Update: as the economy hovers around rock bottom, the domestic environment for refugees will only get worse. Economically, this may be the worst time ever to survive in a new country — especially if your language, education, and cultural skills are drastically different from that of your new home.
Worse yet, the economic pressures tend to inspire some of the least-welcoming attitudes. We’ve been getting verification to many of the rumors of escalating tensions and even violence directed at refugees, as well as immigrants (of any legal status) and even second- or third-generation citizens who appear to resemble immigrants in some way.
We don’t say this to frighten off any prospective refugees, and we strongly urge anyone at any point in the asylum process to complete the process as thoroughly and conscientiously as possible. The possible risks can be dealt with, and in all but the most unusual circumstances are still most likely preferable to the situation from which you are escaping.
For many of us, the plight of the refugee is nearly impossible to imagine. Consider the horrors of war and the daily struggle to merely survive in many developing countries — and then subtract the country itself.
Historically, refugees have been compelled to leave their country either due to persecution or a more impersonal disaster (with war and violence a common link between the two categories). While there have probably been refugees as long as there has been conflicts within societies, the concept was mainly formalized during the 20th century.
The first real international effort was the League of Nations’ Commission for Refugees, which addressed the 1.5 million who fled the Russian Revolution of 1917. Despite (or because of) many countries tightening restrictions on immigration during the half-century leading up to World War II, international cooperation and procedures regarding displaced persons developed and became more defined. Still, though asylum and sanctuary are positive and progressive messages, even the nations that had agreed to the plan were more likely to obstruct emigration, via bureaucratic or even military means.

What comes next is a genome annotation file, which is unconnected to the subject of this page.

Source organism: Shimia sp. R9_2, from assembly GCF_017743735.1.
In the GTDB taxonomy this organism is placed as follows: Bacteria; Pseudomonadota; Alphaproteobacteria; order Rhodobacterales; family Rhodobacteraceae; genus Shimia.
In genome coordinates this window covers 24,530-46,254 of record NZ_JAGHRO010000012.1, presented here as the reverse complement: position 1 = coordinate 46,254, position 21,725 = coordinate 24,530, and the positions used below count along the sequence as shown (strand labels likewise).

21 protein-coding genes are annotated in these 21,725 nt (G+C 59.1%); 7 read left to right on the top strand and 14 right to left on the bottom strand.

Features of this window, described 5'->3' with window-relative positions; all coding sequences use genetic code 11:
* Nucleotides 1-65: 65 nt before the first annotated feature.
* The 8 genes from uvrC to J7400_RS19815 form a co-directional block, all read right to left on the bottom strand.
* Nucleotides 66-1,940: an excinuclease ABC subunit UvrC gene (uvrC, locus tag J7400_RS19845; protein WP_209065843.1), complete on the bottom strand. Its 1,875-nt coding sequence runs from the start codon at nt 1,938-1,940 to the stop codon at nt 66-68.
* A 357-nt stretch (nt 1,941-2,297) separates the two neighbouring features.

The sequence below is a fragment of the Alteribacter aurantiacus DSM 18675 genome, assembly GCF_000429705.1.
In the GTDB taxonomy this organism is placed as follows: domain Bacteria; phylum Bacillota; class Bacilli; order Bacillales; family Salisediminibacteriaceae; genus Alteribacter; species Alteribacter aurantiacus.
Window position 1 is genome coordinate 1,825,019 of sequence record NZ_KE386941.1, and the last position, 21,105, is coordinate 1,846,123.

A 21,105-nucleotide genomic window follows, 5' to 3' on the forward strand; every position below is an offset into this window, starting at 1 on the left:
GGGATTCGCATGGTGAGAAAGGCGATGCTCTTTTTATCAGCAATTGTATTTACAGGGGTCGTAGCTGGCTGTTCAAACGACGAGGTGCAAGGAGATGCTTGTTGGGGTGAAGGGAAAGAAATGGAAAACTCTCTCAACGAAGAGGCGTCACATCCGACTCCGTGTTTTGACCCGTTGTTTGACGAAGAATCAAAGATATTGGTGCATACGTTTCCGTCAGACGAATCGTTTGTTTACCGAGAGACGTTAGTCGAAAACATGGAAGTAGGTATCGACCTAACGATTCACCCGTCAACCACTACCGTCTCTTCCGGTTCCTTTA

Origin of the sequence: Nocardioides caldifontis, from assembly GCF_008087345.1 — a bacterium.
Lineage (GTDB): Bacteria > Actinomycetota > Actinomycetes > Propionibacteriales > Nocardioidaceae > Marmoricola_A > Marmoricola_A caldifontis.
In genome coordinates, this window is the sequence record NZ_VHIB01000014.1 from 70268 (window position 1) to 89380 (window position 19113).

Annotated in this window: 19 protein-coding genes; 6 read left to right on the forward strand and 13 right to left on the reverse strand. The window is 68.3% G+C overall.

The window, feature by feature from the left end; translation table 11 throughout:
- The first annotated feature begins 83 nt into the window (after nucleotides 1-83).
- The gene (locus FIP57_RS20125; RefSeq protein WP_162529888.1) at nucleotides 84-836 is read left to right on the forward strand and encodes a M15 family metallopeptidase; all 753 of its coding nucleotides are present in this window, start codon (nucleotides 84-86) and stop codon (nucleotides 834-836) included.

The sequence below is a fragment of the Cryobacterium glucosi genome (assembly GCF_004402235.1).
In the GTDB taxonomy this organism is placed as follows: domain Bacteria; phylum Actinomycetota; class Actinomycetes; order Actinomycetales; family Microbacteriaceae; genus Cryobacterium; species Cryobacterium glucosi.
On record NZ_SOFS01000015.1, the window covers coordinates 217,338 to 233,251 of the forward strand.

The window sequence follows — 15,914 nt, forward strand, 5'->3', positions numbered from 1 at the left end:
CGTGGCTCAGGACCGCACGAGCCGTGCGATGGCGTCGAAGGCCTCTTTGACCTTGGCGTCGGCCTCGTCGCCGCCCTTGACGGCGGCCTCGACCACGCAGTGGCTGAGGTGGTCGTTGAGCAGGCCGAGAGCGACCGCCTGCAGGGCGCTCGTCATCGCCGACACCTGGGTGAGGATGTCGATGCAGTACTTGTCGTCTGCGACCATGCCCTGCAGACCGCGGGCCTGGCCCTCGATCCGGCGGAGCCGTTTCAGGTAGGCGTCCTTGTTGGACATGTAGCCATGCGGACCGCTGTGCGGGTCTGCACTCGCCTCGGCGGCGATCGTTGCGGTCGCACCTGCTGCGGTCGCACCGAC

Ultimately, the main entity overseeing refugee issues was the United Nations — interestingly, the United Nations Relief and Rehabilitation Administration (UNRRA) was established several years before the United Nations itself. In both cases, the obvious motivation was the severe disruption surrounding World War II, which created over 40 million refugees in Europe alone.
Today’s refugees are much more likely to come from Central Asia or Africa than Eastern Europe, but the policies and procedures were constructed to focus upon solutions for the victims rather than the specific circumstances of their origins. Today, the main debate is less about humanitarian assistance (though implementation of such assistance remains a constant struggle) than about what are called “economic” or “climate” refugees. The former can be seen as ‘displaced’ by an economic crisis, rendering them unable to seek basic survival necessities. The latter are in the same position due to the effects of climate change (typically, sea level and temperature changes).
Take action, form committees and have a meeting. Bring both food for thought as well as gift baskets delivery to feed your stomachs and your minds.